'Any chance of a bit of privacy?' Camping in a the village chiefs compound comes at a price ©Jason Florio
‘Any chance of a bit of privacy?’ Helen – Camping in the village chiefs compound comes at a price ©Jason Florio.

 

As we were about to settle down for a well-deserved cup of tea, having paddled almost 33km that day – a tough, exhausting 10km of it against the tide – we noticed a young boy, out on the river, in a local pirogue that looked far too big for him to handle on his own. We called him over and he paddled towards us with such ease and dexterity, as if he was steering a small rubber dinghy and not a heavy wooden dugout canoe, carved from a tree trunk.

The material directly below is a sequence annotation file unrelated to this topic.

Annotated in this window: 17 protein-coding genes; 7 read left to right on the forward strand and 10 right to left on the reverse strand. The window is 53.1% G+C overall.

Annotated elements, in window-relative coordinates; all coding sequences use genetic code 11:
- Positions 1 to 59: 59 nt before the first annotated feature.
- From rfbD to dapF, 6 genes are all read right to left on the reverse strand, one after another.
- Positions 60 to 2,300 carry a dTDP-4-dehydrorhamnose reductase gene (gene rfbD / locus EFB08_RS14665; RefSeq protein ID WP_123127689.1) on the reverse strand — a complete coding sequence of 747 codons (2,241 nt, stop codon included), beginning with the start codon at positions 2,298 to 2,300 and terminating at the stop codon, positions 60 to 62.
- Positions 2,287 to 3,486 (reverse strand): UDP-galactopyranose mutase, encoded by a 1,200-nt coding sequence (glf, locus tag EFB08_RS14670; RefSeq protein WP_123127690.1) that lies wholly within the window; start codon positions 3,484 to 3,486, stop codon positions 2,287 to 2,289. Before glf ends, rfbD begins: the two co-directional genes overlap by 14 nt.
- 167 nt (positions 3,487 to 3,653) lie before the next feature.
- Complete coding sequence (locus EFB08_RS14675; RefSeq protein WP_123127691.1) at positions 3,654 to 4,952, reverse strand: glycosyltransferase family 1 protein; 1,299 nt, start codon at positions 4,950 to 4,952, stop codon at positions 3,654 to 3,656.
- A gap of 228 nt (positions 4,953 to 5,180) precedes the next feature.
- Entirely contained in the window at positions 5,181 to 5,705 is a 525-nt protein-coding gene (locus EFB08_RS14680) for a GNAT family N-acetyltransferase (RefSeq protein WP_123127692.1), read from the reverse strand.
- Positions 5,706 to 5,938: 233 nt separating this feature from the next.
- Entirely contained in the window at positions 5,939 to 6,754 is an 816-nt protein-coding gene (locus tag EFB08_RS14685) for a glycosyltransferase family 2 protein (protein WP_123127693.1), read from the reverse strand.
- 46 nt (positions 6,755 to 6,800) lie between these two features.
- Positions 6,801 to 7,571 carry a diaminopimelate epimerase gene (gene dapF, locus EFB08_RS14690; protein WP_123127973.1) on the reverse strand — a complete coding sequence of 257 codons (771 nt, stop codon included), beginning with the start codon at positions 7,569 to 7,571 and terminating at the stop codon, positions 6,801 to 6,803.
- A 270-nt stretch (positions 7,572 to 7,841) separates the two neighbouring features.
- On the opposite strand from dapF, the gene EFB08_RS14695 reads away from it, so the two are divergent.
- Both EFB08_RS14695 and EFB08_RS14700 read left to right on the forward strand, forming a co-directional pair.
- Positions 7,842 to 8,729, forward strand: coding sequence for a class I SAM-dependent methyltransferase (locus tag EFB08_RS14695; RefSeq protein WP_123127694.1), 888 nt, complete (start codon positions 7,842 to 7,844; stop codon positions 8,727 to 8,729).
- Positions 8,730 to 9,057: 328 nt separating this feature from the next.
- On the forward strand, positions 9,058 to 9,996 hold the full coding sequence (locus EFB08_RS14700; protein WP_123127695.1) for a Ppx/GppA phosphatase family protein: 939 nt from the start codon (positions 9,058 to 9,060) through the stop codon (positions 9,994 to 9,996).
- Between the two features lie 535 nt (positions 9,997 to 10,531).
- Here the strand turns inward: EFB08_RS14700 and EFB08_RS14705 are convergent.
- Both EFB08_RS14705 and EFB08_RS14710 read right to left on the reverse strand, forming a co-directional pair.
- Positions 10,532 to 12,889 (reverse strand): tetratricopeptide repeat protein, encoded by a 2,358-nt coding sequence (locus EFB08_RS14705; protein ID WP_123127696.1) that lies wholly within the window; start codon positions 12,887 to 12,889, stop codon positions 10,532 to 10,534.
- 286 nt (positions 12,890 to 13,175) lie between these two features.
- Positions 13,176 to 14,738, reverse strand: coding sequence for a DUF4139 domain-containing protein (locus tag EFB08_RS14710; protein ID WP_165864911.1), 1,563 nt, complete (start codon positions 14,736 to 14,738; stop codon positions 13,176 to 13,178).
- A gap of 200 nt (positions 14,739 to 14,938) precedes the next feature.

His name was Samba and he said that he was ‘11 or 12 years old‘ (it’s not unusual, in this part of the world, for people not knowing exactly how old they are). He had come straight from school, to pull in his families fishing nets from the river, to see what catch they had that day…‘ Exert/words ©Helen Jones-Florio – read more at ‘River Gambia Expedition – 1044km source-sea African odyssey

'Samba Fishing' River Gambia, fine art photography prints © Jason Florio '
‘Samba Fishing’ fine art photography prints © Jason Florio ‘

 

Jason Florio’s fine art photography prints – available from helenjonesflorio.com

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ThrowbackWednesday: Moto-taxi rides down the mountains of the Fouta Djallon, River Gambia Expedition

River Gambia Expedition: Moto Taxi rider, Ebu, Mali Ville, Fouta Djallon Highlands, Guinea-Conakry © Jason Florio
Moto Taxi rider, Ebu, Mali Ville, Fouta Djallon Highlands, Guinea-Conakry © Jason Florio